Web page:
BPP On The Scene: The New York Steam Pipe Explosion

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A firefighter walks past the scene of a steam pipe explosion on Lexington Avenue Thursday in New York City. Steam and mud were forced from the ground near Grand Central Station on East 41st street from Third to Lexington Avenue forcing people to evacuate the area and also causing subway delays. Credit: Mario Tama/Getty Images hide caption

itoggle caption Credit: Mario Tama/Getty Images

As you probably know by now, there was a steam pipe explosion yesterday in Midtown Manhattan, a few blocks from our office. When we got the word, I grabbed my camera and took off toward the plume. Producer MJ Davis and I made our way through the crush of humanity and landed a block away from the explosion, in the middle of a speculation extravaganza. "That sound is the building collapsing," said one guy who probably wasn't a structural engineer. Another woman was yelling that someone had reported seeing a giant fireball. We didn't see any evidence of that either, but the geyser of steam and debris was visually horrifying enough. The street was filled with smoke and sirens, and there was no visibility whatsoever through 41st Street. From the fog, a seemingly endless parade of ragged New Yorkers in impossibly filthy business suits emerged. It was, needless to say, evocative of a much darker hour.

I pointed my camera at the plume and saw that my battery was out. I'd been filming a behind-the-scenes-of-the-BPP piece over the last two days and hadn't gotten a chance to charge up. At that point, I briefly indulged in some cursing and self-loathing, which lasted until I remembered my backup. I had brought the little digital still camera, a birthday present from a few years back (thanks Mom!) It too could roll small bits of video...there would be salvation! No, not really. It died too. I suddenly remembered running those batteries dry a few weekends ago in Atlantic City while taking pictures of my friends eating funnel cake and lamenting the loss of their chips at 4 am on the boardwalk.

I made my way over to a Duane Reade drugstore, hoping to find some way of documenting what was going on. It turns out that they sell video cameras. I saw one behind the counter that looked kind of like a bad iPod knockoff, on sale for 40 bucks. I pleaded with woman in front of me to let me cut her in line. I told her I was press and was trying to cover the same explosion that she was miserably (and very loudly) misreporting to whoever was on the other end of her pink Motorola Razr. She would not relent (or really even make eye contact with me) so I waited, cursing and loathing her, while she bought some mouthwash and chewing gum.

A few minutes later, I was back on the street. Luckily there were very few injuries and more than a few people who were willing to share their real stories. Here's what we finally got with that drugstore camera.

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Yeah. Probably just a promotion for 'Cloverfield.'

Sent by Shawn Shahani | 4:00 PM | 7-19-2007

Isn't it interesting in the day of the citizen journalist that two professional journalists had to use equipment that citizens would have and use to cover such an event?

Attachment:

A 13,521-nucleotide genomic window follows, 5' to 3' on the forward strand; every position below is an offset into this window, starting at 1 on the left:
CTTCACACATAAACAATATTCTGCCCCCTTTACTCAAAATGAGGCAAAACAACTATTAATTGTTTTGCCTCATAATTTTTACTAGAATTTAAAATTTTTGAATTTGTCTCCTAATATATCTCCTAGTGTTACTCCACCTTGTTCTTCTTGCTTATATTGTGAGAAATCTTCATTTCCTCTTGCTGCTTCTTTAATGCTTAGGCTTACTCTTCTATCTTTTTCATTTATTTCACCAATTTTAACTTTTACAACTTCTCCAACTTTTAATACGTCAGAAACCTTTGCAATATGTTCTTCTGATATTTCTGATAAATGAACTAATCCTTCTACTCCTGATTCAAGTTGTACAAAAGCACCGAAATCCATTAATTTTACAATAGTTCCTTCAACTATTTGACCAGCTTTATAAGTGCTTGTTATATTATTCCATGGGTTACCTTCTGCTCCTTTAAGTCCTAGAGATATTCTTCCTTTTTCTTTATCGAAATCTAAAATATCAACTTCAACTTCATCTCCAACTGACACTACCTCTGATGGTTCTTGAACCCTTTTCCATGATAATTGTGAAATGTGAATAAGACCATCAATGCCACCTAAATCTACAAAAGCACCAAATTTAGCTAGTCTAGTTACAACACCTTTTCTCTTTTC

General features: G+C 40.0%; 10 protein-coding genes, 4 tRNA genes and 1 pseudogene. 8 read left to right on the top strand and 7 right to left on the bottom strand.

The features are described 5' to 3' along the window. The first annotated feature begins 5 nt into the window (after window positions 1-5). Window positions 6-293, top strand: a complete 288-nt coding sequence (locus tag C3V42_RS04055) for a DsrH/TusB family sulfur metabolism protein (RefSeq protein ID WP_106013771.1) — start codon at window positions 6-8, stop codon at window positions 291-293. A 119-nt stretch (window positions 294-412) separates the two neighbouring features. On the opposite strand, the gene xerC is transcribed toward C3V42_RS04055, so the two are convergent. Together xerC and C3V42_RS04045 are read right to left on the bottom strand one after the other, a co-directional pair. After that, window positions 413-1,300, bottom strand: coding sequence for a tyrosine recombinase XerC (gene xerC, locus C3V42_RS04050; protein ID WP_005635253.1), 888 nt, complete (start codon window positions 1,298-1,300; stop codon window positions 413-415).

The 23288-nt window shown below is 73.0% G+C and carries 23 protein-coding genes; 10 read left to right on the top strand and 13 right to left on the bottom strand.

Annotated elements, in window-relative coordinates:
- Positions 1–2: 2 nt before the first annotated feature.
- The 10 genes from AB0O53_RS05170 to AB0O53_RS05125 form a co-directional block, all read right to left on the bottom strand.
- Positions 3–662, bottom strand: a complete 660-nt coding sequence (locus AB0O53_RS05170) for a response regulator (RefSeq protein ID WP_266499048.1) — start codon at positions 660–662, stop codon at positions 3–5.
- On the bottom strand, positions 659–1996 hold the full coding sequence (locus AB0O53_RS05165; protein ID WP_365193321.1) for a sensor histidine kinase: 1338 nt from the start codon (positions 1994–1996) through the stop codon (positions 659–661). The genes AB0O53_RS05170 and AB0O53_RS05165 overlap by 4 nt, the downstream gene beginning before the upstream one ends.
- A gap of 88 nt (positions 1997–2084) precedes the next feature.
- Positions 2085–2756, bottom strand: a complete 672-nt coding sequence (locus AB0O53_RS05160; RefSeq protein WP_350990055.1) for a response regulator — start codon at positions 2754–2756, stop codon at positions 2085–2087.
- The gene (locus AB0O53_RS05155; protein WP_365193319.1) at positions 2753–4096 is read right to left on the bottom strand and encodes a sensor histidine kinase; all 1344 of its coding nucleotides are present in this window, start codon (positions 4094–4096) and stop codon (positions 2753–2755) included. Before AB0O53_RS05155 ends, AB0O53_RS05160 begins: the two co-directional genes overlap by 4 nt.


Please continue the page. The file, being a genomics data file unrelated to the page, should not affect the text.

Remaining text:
Sent by Steve Petersen | 10:47 PM | 7-19-2007

This is great. About Steve's point: It is interesting, but the last two recording devices I've been issued and used as a reporter at a major market public radio station have been consumer, not professional models. So the technology's out there--in many forms-- and has been available to nearly everyone for some years (and not that expensively, either.) This is not to say that everyone could do what Win did with this camera in this situation. You can have amazing professional-type tools to wave around if you find yourself in the middle of something like this, or you can have adequate tools, really good skills and a lot of relevant experience.

Sent by Diantha | 12:07 PM | 7-20-2007

People everywhere in the US need to ask themselves if they want politicians who roll back taxes, or if they want to have safer infrastructure. It's not just pipes that need inspection and repair, but also America's roads, bridges and such. Sure we aren't massively crumbling away yet, but a growing number of our feats of engeneering are getting old and do need attention.

"I pleaded with woman in front of me to let me cut her in line. I told her I was press and was trying to cover the same explosion that she was miserably (and very loudly) misreporting to whoever was on the other end of her pink Motorola Razr."

I hope you're kidding. You are right?

It wasn't a scoop. There were more than enough photos and video recordings of it. The lady ahead of you didn't impede a defining moment in journalism. I assure you, society will manage to cope with what you were able to get, and would have still marched forward if you had gotten no footage at all.

Sent by Brian | 1:38 PM | 7-20-2007

It's refreshing to see journalism that is not amazing because of the available resources, but rather the ways in which a story is told. A perfect example of this is a series PBS has been airing on the Tavis Smiley show.

The series titled 'Right to Return' is by Academy Award winning director Jonathan Demme. He and a few other producers talk to residents living in the lower ninth ward post-Katrina. The interviews are filmed with a couple of cheap cameras, and are not produced with any fancy editing techniques. You really get the sense that you're there with these people as they describe how they're moving on following their tremendous loss.

Here's more info:
http://www.pbs.org/kcet/tavissmiley/special/righttoreturn.html

Here are some clips:
http://youtube.com/results?search_query=demme+pbs&search=

Sent by Sean Powers | 3:52 PM | 7-20-2007